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I Am the Cheese by Robert Cormier
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I Am the Cheese (1977)

by Robert Cormier

MembersReviewsPopularityAverage ratingMentions
1,690624,225 (3.83)45
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  1. 31
    Flowers for Algernon by Daniel Keyes (angelofmusic_81)
  2. 00
    Of Mice and Men by John Steinbeck (meggyweg)
    meggyweg: Both these books are perfectly structured, all the plot parts fitting so seamlessly together that not even a knife blade could slip between them. The endings to each are as inevitable as the end of the world.
  3. 00
    The Rag and Bone Shop (Readers Circle) by Robert Cormier (meggyweg)
  4. 01
    Life of Pi by Yann Martel (meggyweg)
    meggyweg: These two books are very different in plot, themes, etc., but they have similar whack-you-on-the-back-of-the-head type endings.
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» See also 45 mentions

Showing 1-5 of 62 (next | show all)
After reading it, I'm still not sure what I thought of it. I felt like I needed to read the book twice, because it's one of THOSE books with the twist ending like "The Usual Suspects" or "The Sixth Sense". So a second read lets you see all the signs and understand what was really going on. The good thing is that it's short, so it's easy to do. That or you can just read the cliff notes.

It's also an old book with some archaic elements. For instance, the witness protection program was a new, innovative thing. It wasn't even named yet. And the other anachronisms, especially the way mental health is treated, seem downright barbaric now. It feels like those racist Bugs Bunny cartoons as actual entertainment, rather than a historical reprimand.

If you need to complete a collection of some kind, then go ahead and read it. It's not horrible. But I didn't feel more fulfilled by adding it to my library. ( )
  theWallflower | Mar 26, 2014 |
I'm giving up on this one, I just can't work up enough interest to follow the story jumps. Sorry. ( )
  wareagle78 | Mar 24, 2014 |
An adventurous structure with interesting changes of voice. Unfortunately it's also a bit overblown and dated. It manages to be deeply depressing; the details of the boy's bike trip are grim but somehow grindingly realistic. ( )
  themulhern | Mar 4, 2014 |
I read this as a teen many years ago. I think I enjoyed it even more this time.
Written in a unique style with the "action" of the story interspersed with the protagonist being interviewed by a mysterious stranger, this is a real page turner.
I love the ending - although I can understand why others may find it frustrating.

I was able to read the entire book in one sitting. ( )
  Scarchin | Nov 12, 2013 |
I read this in high school and found it completely fascinating. It's disturbing and lingers in your memory. This books makes you think and even at the end you're not sure of what really happened. It's a great book for critical thinking and how you envision your life and space. ( )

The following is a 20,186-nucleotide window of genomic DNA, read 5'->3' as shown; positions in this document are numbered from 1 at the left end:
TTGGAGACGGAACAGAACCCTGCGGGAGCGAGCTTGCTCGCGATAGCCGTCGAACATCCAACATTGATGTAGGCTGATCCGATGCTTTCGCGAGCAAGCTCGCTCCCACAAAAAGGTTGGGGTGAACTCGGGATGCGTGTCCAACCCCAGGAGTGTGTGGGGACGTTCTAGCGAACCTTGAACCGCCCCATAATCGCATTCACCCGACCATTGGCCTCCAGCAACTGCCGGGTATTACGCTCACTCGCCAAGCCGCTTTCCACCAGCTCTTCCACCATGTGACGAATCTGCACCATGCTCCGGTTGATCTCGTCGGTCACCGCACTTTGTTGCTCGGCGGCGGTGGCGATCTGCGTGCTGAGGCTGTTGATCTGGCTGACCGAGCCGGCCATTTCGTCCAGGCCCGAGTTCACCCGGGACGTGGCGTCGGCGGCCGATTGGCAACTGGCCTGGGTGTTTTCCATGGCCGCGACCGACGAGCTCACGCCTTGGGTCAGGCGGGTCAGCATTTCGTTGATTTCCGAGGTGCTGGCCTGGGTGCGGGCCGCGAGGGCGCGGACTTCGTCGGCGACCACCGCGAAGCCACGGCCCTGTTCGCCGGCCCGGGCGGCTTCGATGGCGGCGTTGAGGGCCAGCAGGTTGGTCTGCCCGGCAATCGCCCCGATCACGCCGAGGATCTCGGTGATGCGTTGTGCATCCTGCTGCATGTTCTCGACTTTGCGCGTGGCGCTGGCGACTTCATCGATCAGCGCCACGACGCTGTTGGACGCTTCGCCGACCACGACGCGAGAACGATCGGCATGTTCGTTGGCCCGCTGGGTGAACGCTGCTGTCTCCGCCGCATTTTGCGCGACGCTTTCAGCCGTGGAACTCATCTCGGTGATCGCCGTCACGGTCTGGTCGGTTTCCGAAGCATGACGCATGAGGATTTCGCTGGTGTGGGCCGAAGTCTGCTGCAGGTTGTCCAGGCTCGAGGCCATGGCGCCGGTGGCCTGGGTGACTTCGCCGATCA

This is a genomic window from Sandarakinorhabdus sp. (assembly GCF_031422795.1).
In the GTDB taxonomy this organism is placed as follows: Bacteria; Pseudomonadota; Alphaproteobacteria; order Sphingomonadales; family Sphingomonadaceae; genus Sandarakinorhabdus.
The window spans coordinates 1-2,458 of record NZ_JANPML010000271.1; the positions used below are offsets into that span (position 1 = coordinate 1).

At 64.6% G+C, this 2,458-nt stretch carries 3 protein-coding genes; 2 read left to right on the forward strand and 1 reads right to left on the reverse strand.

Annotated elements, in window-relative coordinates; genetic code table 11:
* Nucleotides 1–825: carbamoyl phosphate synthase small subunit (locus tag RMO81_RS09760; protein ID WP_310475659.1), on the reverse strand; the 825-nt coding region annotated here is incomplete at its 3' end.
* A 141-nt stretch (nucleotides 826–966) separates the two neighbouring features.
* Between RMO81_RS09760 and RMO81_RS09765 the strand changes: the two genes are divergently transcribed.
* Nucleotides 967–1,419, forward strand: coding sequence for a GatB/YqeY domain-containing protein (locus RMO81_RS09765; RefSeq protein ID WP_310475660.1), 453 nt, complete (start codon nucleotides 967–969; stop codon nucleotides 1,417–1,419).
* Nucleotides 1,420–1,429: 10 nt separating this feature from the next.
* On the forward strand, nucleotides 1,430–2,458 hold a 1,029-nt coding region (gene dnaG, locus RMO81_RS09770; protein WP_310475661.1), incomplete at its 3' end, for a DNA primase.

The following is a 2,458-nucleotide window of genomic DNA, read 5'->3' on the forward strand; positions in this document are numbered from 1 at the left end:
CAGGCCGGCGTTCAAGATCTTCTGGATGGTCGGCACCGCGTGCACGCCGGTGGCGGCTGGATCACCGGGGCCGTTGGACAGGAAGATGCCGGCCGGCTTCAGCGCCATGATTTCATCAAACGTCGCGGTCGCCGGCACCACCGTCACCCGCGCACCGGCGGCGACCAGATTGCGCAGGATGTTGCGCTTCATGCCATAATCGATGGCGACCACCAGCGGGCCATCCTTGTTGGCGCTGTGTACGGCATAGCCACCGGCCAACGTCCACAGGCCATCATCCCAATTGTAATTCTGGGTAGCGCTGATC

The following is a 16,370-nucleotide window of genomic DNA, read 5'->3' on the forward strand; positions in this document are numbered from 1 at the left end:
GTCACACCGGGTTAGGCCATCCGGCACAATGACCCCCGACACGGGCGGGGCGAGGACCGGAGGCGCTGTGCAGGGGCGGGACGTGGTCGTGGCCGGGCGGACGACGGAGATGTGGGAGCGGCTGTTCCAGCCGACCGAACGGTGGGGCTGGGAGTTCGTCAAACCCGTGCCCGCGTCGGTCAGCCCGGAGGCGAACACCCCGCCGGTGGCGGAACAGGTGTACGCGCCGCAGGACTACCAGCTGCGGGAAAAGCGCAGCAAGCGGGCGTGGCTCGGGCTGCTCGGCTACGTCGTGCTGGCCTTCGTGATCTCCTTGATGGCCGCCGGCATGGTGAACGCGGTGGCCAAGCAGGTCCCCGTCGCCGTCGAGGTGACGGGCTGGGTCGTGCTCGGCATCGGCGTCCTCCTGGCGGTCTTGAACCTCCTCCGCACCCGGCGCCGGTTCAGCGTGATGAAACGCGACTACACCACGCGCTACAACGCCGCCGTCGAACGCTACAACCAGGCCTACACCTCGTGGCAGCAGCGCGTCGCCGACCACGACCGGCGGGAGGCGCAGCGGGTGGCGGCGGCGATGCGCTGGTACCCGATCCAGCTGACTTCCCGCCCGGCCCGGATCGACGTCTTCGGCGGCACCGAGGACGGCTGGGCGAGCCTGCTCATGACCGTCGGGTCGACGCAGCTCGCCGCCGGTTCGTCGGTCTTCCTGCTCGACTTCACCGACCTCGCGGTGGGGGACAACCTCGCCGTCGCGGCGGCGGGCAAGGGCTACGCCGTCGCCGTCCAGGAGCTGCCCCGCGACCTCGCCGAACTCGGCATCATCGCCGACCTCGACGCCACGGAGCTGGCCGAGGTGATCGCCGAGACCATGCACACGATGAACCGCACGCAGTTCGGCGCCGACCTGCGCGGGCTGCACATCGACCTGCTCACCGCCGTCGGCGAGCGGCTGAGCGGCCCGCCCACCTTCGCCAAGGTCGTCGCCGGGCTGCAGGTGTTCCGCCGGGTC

1 vote mearias | Sep 23, 2013 |
Showing 1-5 of 62 (next | show all)
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First words
I am riding the bicycle and I am on Route 31 in Monument, Massachusetts, on my way to Rutterburg, Vermont, and I'm pedaling furiously because this is an old-fashioned bike, no speeds, no fenders, only the warped tires and the brakes that don't always work and the handlebars with cracked rubber grips to steer with.
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"Someday I will ride my bike out there."
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(Click to show. Warning: May contain spoilers.)
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Amazon.com Amazon.com Review (ISBN 0440940605, Mass Market Paperback)

Imagine discovering that your whole life has been a fiction, your identity altered, and a new family history created. Suddenly nothing is as it once seemed; you can trust no one, maybe not even yourself. It is exactly this revelation that turns 14-year-old Adam Farmer's life upside down. As he tries to ascertain who he really is, Adam encounters a past, present, and future too horrible to contemplate. Suspense builds as the fragments of the story are assembled--a missing father, government corruption, espionage--until the shocking conclusion shatters the fragile mosaic. Young adult readers will easily relate to the shy and confused Adam, whose desperate searching for self resembles a disturbingly exaggerated version of the identity crisis common to the teenage years.

First published in 1977, I Am the Cheese provides an exciting introduction to psychological thrillers. This sensitive, emotional, subtly crafted novel by Robert Cormier (author of The Chocolate War) was a New York Times Outstanding Book of the Year, as well as a School Library Journal Best Book of the Year. --Emilie Coulter

(retrieved from Amazon Mon, 30 Sep 2013 13:31:51 -0400)

(see all 5 descriptions)

A young boy desperately tries to unlock his past yet knows he must hide those memories if he is to remain alive.

» see all 3 descriptions

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